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Wekiva woes hinge on septic study - Orlando Sentinel

September 8, 2015
Restoring the health of the Wekiva River depends significantly on a new study that may finally solve, though not soon, the hotly politicized question of whether household septic tanks are killing the waterway.

Details of the study emerged this week as state officials acknowledged lengthy delays in launching a Wekiva restoration plan that would be sanctioned by the Florida Department of Environmental Protection.

They blamed the laggard pace on the challenge of anticipating state lawmakers' positions on water pollution and septic tanks. Past efforts to tackle septic-tank pollution have been attacked by members of the Legislature as unfair to homeowners.

"One of the big reasons we've been taking a little bit longer is we are trying to find the best way to address one of the major sources of pollution," said Moira Homann, a DEP coordinator.

She explained to local environmental officials that her agency wants to assemble solutions for septic tanks that will address the Wekiva River, as well as hundreds of springs and rivers in the state.

"We took cues from the Legislature," Homann said.

Following the lead of lawmakers on environmental matters is not the way DEP routinely does business.

For example, the agency's ecosystem restoration chief, Drew Bartlett, recently urged Central Florida officials to show leadership in the even more politically thorny challenges of water supplies.

Wekiva River and Wekiwa Springs were diagnosed by the state in 2007 as stricken with nitrogen and phosphorus pollution.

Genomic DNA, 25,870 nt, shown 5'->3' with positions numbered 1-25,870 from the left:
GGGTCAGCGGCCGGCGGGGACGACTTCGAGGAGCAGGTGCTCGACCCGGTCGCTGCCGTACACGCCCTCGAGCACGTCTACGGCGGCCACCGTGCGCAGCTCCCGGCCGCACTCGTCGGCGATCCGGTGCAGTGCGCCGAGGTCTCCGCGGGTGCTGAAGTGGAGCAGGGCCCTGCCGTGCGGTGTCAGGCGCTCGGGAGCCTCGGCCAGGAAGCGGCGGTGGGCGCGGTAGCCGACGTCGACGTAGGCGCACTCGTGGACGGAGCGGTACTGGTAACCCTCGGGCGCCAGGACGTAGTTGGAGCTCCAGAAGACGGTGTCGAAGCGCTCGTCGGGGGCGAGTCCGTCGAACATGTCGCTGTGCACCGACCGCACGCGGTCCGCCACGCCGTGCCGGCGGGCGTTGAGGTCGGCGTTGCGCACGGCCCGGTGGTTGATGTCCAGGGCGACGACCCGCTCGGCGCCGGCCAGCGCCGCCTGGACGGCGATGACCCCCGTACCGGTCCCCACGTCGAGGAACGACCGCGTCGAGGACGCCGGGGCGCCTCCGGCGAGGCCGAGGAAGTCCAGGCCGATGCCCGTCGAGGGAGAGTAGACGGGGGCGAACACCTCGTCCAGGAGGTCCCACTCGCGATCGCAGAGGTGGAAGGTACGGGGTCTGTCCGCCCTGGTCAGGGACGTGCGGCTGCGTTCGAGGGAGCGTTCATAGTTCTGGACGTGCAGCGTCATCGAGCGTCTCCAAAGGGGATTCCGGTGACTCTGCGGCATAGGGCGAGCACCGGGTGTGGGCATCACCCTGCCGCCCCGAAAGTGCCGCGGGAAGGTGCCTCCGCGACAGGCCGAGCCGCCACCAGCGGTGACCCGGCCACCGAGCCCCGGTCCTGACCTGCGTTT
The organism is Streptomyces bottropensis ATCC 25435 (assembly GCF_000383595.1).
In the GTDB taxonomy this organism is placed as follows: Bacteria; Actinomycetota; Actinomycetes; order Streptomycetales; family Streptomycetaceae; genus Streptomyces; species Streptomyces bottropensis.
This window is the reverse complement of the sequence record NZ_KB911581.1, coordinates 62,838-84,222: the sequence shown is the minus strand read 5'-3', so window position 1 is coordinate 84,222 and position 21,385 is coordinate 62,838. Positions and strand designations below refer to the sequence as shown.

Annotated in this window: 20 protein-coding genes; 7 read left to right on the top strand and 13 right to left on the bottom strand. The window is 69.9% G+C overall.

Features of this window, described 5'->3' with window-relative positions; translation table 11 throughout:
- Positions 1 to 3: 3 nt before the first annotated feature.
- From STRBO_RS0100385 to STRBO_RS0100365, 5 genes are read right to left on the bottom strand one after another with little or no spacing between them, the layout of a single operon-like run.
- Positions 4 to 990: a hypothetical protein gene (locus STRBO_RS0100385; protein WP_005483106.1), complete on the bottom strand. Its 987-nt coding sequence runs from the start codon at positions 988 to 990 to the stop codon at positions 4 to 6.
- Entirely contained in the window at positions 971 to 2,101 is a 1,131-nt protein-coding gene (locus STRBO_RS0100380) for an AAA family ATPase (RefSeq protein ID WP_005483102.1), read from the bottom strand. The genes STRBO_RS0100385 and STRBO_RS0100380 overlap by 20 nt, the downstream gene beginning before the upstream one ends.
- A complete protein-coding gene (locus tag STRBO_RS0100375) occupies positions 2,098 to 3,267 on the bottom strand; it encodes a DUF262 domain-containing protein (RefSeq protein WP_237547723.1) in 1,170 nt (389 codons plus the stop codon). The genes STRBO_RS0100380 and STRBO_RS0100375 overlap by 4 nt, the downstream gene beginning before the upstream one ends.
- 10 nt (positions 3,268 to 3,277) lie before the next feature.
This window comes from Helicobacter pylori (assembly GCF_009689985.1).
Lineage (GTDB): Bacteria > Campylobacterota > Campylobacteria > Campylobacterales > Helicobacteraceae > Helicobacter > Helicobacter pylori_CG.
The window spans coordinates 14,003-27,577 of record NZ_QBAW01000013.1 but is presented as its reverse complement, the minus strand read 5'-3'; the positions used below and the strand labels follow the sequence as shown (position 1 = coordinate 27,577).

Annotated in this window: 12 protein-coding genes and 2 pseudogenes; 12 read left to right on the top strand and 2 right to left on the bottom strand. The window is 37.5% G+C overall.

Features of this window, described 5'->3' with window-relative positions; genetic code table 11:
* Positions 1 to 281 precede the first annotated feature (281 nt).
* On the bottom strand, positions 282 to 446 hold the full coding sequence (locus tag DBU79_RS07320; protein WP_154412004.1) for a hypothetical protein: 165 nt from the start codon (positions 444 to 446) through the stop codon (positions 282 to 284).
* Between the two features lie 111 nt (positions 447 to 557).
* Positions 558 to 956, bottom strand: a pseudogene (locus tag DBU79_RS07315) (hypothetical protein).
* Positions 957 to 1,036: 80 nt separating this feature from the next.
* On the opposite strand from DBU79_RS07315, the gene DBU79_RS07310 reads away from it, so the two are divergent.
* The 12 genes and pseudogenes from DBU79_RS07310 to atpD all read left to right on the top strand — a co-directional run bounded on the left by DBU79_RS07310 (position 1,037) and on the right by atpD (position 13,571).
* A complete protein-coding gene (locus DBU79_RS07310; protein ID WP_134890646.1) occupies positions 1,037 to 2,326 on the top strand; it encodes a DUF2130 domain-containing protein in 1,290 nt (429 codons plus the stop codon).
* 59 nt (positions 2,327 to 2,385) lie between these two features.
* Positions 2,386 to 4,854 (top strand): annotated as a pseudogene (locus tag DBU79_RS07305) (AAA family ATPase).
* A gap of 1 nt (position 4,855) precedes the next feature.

Among other woes, the pollution is blamed for feeding heavy, harmful growths of algae.

Sources of contaminants include farm and lawn fertilizers, storm runoff from streets and discharges of treated sewage and effluent that percolate from septic systems into the ground.

Not waiting for DEP to approve a detail-packed plan, local governments have forged ahead with dozens of projects to reduce the amount of treated sewage and stormwater flowing into the Wekiva River and its tributaries.

Among them, Altamonte Springs is about to start up a complex system designed to collect stormwater, cleanse it and pump it along with effluent to Apopka for irrigation of lawns and green spaces.

But the overall effort has been hobbled by DEP's delays over septic tanks, said Nancy Prine of the Friends of Wekiva River, an environmental group long concerned about the role of septic tanks.

Prine said she is mystified that the state's top environmental officials don't show more resolve in solving one of the most vexing issues for springs and rivers.

"I don't understand the relationship where you do things to satisfy the Legislature," Prine said. "Isn't it up to the DEP leadership to say this is how it should be done?"

DEP said it is hoping that its newly launched study of septic tanks will end controversy over previous studies, which have blamed household septic systems for polluting springs and rivers but have been criticized as inconclusive.

The new study centers on 11 homes near the Wekiva, where septic systems were outfitted with instruments that measure contaminants and water flow.

Andrea Samson, a critic of efforts to reform rules for septic system near the Wekiva, has endorsed the study as likely to bring the most solid science to date.

The study will last a year and the results will be applied to a strategy that could take three years to formulate.

"I know that saying three years could cause some concern because it seems like a very long period of time," Homann said. "Please keep in mind that we are saying 'within three years,' and we could have the plan completed sooner than that."

Copyright 2015, Orlando Sentinel

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